The European Data Protection Board (EDPB) has found many aspects of the United Kingdom’s data protection framework to be ‘essentially equivalent’ to the European Union’s but has also recommended several areas are further assessed.
The EDPB’s opinion is non-binding but is nevertheless a key part of the process in fully adopting the adequacy decision that would continue to allow the free flow of personal data between the UK and EU once a six-month grace period comes to an end in June.
The EDPB said: “The EDPB recognises that the UK has mirrored, for the most part, the General Data Protection Regulation (GDPR) and Law Enforcement Directive (LED) in its data protection framework and when analysing its law and practice, the EDPB identified many aspects to be essentially equivalent.”
However the EDPB stressed that this alignment should be maintained and welcomed the decision of the European Commission to time-limit the adequacy decision to four years, so that it can “closely monitor developments in the UK’.
The EDPB highlighted several issues that it believes need to be further assessed or closely monitored by the European Commission.
They include the UK’s immigration exemption rules which restrict some GDPR rights if they are likely to prejudice effective immigration control and possible future restrictions to onward transfers of European Economic Area (EEA) personal data transferred to the UK.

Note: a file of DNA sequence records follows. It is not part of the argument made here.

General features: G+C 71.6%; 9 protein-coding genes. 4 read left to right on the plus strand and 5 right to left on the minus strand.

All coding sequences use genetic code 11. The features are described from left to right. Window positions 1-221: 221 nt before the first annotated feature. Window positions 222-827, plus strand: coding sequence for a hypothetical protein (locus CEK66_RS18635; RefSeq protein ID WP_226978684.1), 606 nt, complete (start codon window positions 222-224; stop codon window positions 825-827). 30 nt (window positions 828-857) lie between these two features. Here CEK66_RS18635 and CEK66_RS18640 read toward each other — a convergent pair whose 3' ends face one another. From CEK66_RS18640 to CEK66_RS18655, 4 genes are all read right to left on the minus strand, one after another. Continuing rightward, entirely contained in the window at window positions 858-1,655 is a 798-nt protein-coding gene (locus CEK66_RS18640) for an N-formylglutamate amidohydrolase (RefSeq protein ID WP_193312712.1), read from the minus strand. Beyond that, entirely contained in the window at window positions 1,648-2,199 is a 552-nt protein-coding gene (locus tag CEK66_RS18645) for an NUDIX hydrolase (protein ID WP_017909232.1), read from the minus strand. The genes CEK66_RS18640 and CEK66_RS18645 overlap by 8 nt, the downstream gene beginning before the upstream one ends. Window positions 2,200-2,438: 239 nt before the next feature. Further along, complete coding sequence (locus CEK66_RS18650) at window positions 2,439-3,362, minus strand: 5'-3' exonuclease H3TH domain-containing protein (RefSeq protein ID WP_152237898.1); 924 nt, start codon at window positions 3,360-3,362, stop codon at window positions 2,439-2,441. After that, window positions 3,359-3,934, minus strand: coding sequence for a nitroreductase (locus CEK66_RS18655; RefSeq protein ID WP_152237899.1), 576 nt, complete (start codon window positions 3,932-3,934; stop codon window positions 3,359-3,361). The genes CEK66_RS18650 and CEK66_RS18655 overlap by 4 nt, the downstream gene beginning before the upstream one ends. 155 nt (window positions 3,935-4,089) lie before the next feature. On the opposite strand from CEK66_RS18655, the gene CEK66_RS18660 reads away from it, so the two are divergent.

On access by public authorities for national security to personal data transferred to the UK, the EDPB says it welcomes the establishment of Britain’s Investigatory Powers Tribunal to address challenges of redress in national security and introduction of judicial commissioners to ensure better oversight in that area.
But the board says bulk interceptions, independent assessment and oversight of the use of automated processing tools, and safeguards under UK law related to overseas disclosure for national security exemptions all require further clarifications and/or monitoring.
The notice comes days after the European Parliament’s in-house think-tank suggested supplementary rules could be agreed to “bridge the gap” between the UK and EU data protection systems and ensure the continued free flow of personal data.
The EDPB notes that there are key areas of strong alignment between the EU and the UK data protection frameworks on certain core provisions such as: grounds for lawful and fair processing for legitimate purposes; purpose limitation; data quality and proportionality; data retention, security and confidentiality; transparency; special categories of data; and on automated decision making and profiling.
The adequacy decision will need to be ratified by member states ahead of full adoption.
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